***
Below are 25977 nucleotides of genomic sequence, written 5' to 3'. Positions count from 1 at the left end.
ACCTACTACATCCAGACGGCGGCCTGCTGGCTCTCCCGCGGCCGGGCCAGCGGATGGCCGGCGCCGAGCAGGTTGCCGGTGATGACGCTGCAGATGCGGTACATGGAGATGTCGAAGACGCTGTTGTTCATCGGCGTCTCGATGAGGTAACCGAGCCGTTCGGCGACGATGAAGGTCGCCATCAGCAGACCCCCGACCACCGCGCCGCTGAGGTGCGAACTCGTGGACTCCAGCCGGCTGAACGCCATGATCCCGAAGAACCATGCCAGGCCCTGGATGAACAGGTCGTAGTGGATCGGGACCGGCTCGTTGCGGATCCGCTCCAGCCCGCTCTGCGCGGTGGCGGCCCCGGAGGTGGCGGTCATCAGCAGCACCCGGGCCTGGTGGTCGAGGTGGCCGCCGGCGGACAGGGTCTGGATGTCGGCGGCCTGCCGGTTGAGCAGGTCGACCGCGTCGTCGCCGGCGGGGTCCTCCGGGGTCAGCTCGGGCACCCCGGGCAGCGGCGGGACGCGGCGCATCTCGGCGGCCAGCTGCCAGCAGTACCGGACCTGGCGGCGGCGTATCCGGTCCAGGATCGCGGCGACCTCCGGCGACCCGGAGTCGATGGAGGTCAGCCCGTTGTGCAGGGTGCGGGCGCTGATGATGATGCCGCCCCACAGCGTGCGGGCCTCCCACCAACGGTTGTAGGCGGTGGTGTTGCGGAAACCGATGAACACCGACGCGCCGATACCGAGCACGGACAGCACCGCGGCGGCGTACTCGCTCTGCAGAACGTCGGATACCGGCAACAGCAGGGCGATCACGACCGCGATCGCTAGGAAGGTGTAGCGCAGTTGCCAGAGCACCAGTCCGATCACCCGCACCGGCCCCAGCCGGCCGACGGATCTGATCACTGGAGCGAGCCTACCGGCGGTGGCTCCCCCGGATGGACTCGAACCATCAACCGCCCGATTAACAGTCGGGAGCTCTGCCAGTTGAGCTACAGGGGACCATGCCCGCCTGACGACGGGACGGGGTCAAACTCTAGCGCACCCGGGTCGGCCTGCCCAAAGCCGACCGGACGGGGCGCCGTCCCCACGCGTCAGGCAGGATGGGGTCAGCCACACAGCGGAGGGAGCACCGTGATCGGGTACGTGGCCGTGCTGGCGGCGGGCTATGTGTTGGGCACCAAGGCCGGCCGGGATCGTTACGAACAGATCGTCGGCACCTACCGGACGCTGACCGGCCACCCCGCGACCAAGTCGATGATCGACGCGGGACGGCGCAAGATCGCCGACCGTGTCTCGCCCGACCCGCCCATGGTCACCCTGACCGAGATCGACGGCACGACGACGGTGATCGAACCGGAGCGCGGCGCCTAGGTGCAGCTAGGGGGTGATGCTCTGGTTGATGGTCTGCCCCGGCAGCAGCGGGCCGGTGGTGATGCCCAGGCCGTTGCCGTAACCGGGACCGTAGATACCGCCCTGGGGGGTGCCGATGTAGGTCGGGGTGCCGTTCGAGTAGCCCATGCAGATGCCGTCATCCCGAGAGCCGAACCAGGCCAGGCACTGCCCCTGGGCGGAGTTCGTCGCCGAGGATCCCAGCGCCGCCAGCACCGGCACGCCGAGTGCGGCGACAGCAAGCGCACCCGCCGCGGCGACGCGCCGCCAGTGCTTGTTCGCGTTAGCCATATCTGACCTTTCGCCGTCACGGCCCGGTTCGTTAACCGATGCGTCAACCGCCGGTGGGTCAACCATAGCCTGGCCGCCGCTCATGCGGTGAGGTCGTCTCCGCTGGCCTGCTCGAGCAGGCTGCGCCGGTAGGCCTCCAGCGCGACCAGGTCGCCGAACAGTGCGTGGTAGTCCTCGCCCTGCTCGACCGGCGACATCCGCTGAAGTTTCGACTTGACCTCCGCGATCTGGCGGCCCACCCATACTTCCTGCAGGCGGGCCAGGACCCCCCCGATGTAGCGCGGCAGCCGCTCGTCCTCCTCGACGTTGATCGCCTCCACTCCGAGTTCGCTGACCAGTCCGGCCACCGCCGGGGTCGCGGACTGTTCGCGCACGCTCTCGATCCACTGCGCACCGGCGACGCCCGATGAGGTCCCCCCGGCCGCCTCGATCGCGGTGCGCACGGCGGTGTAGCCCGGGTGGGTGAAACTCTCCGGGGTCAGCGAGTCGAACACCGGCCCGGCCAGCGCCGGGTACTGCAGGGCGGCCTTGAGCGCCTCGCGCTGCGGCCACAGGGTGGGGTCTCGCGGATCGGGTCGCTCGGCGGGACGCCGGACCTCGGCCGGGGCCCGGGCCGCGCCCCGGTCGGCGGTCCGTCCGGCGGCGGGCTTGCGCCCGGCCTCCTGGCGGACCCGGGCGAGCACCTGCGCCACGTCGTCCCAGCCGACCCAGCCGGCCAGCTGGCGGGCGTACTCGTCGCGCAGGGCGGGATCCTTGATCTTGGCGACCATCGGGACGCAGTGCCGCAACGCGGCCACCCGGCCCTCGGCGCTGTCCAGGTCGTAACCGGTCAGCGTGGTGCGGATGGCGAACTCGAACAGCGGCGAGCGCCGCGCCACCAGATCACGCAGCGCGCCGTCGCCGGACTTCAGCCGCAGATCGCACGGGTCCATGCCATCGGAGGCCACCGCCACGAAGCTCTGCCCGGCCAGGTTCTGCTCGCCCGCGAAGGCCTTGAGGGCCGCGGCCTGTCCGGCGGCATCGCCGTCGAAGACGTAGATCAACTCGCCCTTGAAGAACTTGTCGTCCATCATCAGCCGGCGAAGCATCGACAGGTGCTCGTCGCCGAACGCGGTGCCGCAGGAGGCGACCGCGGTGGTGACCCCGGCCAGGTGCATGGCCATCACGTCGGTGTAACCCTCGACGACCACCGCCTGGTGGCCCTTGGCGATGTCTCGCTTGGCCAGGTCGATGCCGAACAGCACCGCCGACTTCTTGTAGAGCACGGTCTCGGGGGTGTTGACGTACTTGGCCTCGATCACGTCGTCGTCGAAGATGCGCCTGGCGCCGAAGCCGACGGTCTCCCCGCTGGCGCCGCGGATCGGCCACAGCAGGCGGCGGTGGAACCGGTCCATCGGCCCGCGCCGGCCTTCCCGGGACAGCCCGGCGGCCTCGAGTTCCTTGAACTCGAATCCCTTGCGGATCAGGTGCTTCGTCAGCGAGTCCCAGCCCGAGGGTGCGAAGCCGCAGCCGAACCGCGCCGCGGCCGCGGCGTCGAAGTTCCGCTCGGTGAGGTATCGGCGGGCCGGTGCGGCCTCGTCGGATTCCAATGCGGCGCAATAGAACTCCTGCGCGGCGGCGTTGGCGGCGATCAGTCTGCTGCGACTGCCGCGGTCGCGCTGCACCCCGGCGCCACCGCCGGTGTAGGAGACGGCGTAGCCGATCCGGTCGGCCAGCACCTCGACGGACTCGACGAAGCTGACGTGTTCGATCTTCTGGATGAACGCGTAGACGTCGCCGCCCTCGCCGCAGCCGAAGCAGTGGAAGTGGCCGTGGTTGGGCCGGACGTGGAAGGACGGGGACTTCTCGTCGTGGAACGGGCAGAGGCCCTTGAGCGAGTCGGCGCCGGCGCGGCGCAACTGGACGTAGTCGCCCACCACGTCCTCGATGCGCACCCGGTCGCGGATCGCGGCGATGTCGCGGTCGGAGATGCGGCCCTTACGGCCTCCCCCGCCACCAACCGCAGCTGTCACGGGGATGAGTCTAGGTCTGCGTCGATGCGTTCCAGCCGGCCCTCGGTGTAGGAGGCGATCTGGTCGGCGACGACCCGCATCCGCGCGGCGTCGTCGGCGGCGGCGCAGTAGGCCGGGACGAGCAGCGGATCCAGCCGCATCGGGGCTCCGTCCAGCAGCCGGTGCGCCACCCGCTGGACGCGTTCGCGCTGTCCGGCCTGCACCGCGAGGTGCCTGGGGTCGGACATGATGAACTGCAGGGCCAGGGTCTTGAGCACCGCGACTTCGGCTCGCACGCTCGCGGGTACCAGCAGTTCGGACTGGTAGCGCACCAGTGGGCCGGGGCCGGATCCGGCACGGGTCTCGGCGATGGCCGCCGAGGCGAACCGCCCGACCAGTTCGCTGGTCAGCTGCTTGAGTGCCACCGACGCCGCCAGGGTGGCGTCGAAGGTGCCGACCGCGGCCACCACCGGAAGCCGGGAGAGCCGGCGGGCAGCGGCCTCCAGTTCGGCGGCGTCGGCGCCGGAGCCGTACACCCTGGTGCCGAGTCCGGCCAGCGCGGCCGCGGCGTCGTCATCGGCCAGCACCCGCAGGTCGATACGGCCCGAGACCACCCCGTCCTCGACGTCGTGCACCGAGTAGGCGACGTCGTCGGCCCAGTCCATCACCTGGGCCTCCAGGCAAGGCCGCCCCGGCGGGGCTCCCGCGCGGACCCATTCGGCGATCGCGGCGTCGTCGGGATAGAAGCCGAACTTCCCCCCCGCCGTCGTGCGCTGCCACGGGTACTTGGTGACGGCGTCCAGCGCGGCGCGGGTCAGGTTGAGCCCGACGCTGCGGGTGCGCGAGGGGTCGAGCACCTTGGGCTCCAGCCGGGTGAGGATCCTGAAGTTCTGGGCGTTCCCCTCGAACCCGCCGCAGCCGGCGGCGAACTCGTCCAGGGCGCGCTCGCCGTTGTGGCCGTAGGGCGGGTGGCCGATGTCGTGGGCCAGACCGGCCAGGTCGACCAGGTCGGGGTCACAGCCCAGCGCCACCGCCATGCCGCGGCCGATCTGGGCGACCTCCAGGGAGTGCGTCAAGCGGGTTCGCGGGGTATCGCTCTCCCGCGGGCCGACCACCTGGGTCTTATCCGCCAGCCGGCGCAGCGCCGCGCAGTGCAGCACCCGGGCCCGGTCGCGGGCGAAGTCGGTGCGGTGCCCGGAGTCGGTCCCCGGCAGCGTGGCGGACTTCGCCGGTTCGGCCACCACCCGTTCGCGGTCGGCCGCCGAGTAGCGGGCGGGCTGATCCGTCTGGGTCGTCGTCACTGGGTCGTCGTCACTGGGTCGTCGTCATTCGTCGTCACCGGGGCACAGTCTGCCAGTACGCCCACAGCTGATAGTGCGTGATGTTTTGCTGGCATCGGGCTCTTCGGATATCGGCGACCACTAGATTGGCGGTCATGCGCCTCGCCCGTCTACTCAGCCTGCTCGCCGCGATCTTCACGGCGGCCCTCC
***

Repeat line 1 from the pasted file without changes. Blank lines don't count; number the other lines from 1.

Below are 25977 nucleotides of genomic sequence, written 5' to 3'. Positions count from 1 at the left end.